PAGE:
Drug use, smoking, alcohol abuse and assertiveness of medical students from Poland and Belarus
Languages of publication
Introduction: Human health is largely determined by factors such as human behavior and style of life. Purpose: To evaluate selected patterns of behavior of medical students, such as smoking, alcohol abuse, drug use, and their assertiveness. Materials and methods: The study included 338 students from Bialystok, Poland, and 339 from Grodno, Belarus. The original questionnaire, Fasterström's Nicotine Addiction Test, Michigan Alcoholism Screening Test, Drug Use Problem Test, and Assertiveness Test according to Grębski were all used. Results: In both groups, the level of cigarette dependence was low, with 10% of the students from Poland and 15% from Belarus being habitual cigarette smokers. No significant differences were found in the frequency of alcohol consumption between Polish (57%) and Belarusian (52%) students. Of the respondents, 3.3% from Poland and 1.5% from Belarus met the criteria of alcohol dependence according to the MAST test. There were no statistically significant differences in the frequency of drug use between the Polish (1.5%) and Belarusian (1.8%) students. The average level of assertiveness was 16.2 for Polish students and 15.4 for Belarusian students, which was a significant difference. Conclusions: These results indicate similar percentages of Polish and Belarusian students smoke cigarettes, drink alcohol, and use drugs. In addition, Polish students were more assertive than Belarusian students.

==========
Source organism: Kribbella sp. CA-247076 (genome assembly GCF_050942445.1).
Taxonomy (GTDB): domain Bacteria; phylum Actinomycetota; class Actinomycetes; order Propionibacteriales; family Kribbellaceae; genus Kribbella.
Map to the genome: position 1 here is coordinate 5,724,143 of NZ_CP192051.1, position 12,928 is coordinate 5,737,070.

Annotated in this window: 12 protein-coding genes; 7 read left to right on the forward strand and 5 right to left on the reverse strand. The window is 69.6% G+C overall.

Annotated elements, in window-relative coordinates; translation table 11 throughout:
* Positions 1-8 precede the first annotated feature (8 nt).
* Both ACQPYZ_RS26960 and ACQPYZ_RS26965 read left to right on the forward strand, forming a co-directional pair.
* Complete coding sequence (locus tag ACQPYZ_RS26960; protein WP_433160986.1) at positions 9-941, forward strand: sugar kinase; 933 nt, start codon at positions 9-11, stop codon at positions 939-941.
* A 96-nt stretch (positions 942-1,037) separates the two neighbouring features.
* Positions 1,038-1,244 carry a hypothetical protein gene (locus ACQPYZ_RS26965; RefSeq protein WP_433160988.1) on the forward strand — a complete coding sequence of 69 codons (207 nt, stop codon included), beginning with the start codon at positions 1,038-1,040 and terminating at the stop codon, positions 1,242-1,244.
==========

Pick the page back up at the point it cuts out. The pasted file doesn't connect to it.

Publication order reference